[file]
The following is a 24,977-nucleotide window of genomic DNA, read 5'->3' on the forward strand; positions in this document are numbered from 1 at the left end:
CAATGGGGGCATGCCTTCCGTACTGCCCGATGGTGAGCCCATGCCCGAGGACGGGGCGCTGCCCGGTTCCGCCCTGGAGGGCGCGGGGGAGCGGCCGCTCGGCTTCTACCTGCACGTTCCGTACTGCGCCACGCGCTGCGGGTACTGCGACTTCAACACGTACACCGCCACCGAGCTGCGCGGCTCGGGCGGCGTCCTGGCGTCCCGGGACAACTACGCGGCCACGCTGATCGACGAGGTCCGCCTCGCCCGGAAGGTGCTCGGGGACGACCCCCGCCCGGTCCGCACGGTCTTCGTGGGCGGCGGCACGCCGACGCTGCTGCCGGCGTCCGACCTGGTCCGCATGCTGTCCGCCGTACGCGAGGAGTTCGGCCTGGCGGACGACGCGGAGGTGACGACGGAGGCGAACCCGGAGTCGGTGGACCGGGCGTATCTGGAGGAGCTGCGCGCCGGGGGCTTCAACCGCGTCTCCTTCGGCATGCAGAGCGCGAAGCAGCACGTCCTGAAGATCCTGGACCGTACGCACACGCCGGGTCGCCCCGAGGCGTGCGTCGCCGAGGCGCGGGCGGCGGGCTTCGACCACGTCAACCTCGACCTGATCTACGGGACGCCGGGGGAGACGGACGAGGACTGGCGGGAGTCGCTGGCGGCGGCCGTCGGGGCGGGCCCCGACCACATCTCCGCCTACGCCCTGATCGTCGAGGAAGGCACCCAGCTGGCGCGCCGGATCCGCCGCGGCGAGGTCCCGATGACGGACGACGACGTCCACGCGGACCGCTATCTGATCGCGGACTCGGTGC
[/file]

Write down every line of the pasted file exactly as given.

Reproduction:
The following is a 24,977-nucleotide window of genomic DNA, read 5'->3' on the forward strand; positions in this document are numbered from 1 at the left end:
CAATGGGGGCATGCCTTCCGTACTGCCCGATGGTGAGCCCATGCCCGAGGACGGGGCGCTGCCCGGTTCCGCCCTGGAGGGCGCGGGGGAGCGGCCGCTCGGCTTCTACCTGCACGTTCCGTACTGCGCCACGCGCTGCGGGTACTGCGACTTCAACACGTACACCGCCACCGAGCTGCGCGGCTCGGGCGGCGTCCTGGCGTCCCGGGACAACTACGCGGCCACGCTGATCGACGAGGTCCGCCTCGCCCGGAAGGTGCTCGGGGACGACCCCCGCCCGGTCCGCACGGTCTTCGTGGGCGGCGGCACGCCGACGCTGCTGCCGGCGTCCGACCTGGTCCGCATGCTGTCCGCCGTACGCGAGGAGTTCGGCCTGGCGGACGACGCGGAGGTGACGACGGAGGCGAACCCGGAGTCGGTGGACCGGGCGTATCTGGAGGAGCTGCGCGCCGGGGGCTTCAACCGCGTCTCCTTCGGCATGCAGAGCGCGAAGCAGCACGTCCTGAAGATCCTGGACCGTACGCACACGCCGGGTCGCCCCGAGGCGTGCGTCGCCGAGGCGCGGGCGGCGGGCTTCGACCACGTCAACCTCGACCTGATCTACGGGACGCCGGGGGAGACGGACGAGGACTGGCGGGAGTCGCTGGCGGCGGCCGTCGGGGCGGGCCCCGACCACATCTCCGCCTACGCCCTGATCGTCGAGGAAGGCACCCAGCTGGCGCGCCGGATCCGCCGCGGCGAGGTCCCGATGACGGACGACGACGTCCACGCGGACCGCTATCTGATCGCGGACTCGGTGC